The setting is Minnesota in 1977. Ben is a young boy who is deaf in one ear, being raised by his aunt and uncle following the death of his mother. Determined to find his long lost father, he attempts to contact him using clues from his mother's old possessions. His journey takes him to New York City where he hides at the American Museum of Natural History with the help of one of the employees' son Jamie. He soon retreats to a nearby bookshop where he meets a deaf lady called Rose who believes they are connected. Simultaneously, we are told of her story beginning fifty years prior in 1927. She's living in New Jersey and escapes to New York to seek out her idol Lillian Mayhew who turns out to be her mother. Unfortunately for her, she wants nothing to do with her, but her later life reveals her relation to Ben.
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This hugely enjoyable adventure is a loose remake of the 1977 Disney hit that blended cartoon and live-action. By contrast, this movie feels almost unnervingly realistic, with seamless effects that bring a gigantic green furry dragon remarkably to life. With strong characters and a pointed story, this is a great movie for kids. And grown-ups might find themselves getting caught up in it as well.
Six years after being lost following a car crash, 12-year-old Pete (Oakes Fegley) is still living in the deep forest, playing happily with his dragon companion Elliot, who's like an enormous cuddly green puppy dog. But sawmill worker Gavin (Karl Urban) is travelling deeper into the woods. His brother, the mill's owner Jack (Wes Bentley), is urging caution, perhaps because his fiancee is the park ranger Grace (Bryce Dallas Howard). Then one day on the work site, Grace spots Pete in the trees and brings him back to civilisation. No one believes his fanciful tales of life with a dragon, just like they didn't believe Grace's father (Robert Redford) decades ago. But Grace's sparky daughter Natalie (Oona Laurence) does. And she decides to help Pete get home.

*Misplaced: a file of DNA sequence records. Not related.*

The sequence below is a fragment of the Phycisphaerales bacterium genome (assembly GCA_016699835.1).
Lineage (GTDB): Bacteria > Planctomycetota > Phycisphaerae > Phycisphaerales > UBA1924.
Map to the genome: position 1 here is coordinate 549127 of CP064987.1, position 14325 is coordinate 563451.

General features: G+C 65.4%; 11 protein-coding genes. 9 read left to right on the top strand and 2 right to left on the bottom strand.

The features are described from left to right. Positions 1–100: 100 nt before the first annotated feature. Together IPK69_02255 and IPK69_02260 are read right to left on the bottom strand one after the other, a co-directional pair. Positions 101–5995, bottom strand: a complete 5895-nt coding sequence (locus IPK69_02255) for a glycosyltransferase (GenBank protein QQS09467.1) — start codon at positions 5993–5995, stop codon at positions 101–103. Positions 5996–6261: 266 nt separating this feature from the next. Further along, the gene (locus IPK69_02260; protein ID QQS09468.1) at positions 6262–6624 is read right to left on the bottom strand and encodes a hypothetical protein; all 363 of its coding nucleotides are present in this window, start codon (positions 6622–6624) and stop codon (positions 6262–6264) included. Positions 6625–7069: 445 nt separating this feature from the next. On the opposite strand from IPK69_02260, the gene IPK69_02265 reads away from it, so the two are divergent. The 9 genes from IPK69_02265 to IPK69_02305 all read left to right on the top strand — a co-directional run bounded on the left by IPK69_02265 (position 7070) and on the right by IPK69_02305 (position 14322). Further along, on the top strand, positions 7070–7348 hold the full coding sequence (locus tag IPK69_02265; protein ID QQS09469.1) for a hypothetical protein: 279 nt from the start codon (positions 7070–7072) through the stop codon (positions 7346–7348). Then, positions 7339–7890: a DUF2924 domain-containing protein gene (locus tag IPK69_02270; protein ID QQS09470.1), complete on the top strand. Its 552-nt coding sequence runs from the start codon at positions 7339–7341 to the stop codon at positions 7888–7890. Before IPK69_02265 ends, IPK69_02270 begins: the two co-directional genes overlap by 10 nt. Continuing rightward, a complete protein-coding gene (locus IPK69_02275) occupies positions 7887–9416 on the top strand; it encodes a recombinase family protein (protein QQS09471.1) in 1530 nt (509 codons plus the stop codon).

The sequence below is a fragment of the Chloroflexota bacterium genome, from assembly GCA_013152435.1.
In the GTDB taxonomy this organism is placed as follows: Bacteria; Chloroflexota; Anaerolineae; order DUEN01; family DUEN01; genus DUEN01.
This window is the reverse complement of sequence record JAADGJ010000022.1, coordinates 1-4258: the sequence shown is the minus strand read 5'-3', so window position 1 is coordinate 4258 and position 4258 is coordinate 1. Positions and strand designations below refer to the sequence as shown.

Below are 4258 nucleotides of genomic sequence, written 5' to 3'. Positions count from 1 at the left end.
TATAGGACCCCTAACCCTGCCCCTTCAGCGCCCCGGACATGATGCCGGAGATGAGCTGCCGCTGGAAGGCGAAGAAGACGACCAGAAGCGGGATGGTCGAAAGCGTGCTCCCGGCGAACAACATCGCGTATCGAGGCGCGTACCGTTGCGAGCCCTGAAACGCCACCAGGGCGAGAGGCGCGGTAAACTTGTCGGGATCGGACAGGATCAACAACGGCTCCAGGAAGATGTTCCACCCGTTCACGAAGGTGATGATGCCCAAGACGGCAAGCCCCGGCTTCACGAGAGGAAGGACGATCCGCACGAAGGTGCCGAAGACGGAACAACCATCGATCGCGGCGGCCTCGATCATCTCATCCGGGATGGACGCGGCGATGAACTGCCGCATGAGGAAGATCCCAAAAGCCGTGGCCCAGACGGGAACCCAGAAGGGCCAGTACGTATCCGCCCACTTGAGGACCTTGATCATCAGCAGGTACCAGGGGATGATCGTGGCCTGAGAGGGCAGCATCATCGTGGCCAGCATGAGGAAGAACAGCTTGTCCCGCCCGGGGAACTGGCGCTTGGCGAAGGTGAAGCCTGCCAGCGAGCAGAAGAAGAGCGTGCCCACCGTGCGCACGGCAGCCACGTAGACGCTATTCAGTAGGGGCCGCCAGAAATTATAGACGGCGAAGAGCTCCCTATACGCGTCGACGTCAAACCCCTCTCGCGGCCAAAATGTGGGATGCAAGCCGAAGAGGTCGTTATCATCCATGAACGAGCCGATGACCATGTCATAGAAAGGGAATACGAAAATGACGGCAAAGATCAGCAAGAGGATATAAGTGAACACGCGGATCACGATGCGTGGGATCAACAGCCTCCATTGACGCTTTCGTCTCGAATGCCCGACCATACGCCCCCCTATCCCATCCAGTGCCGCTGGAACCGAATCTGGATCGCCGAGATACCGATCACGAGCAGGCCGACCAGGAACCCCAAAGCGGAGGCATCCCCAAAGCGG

What follows is a fairly low-key adventure, as various factors come into play, mixing threats against this primordial forest with threats against Pete's bond with Elliot. It's a simple structure that immediately resonates with the audience, mainly because director-cowriter David Lowery keeps everything within the realm of believability. And the actors deliver similarly authentic performances as people trying to grapple with a rather startling discovery. Urban has the most thankless role in this sense: the hothead who immediately makes all the wrong decisions for selfish reasons. But he brings some complexity where he can. And he's nicely balanced by Howard, Bentley and a seriously twinkly Redford. Meanwhile, both Fegley and Laurence deliver solid turns as believably resilient kids.
Continue reading: Pete's Dragon Review
Pete is a young boy who lives in the forest, not many little boys would survive in the wilderness alone, but Pete has a HUGE force on his side, one that most people wouldn't ever believe. Pete is constantly accompanied and protected by his dragon Elliot.
Grace is the forest ranger who's grown up hearing her father's stories about a fierce dragon in the forest but to her his stories are nothing more than the fairy tale, as most would surmise. However, Graces views on the whole situation might just start to change when she crosses paths with the little forest boy.
As Pete regales Grace with his adventurous way of life accompanied by his green friend, some of his stories start to ring a bell with her father's tales. With the help of Natalie, a local girl similar in age to Pete, Grace begins to try and trace back Pete's roots.
Continue: Pete's Dragon - Teaser Trailer
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The setting is Minnesota in 1977. Ben is a young boy who is deaf in...
This hugely enjoyable adventure is a loose remake of the 1977 Disney hit that blended...
Pete is a young boy who lives in the forest, not many little boys would...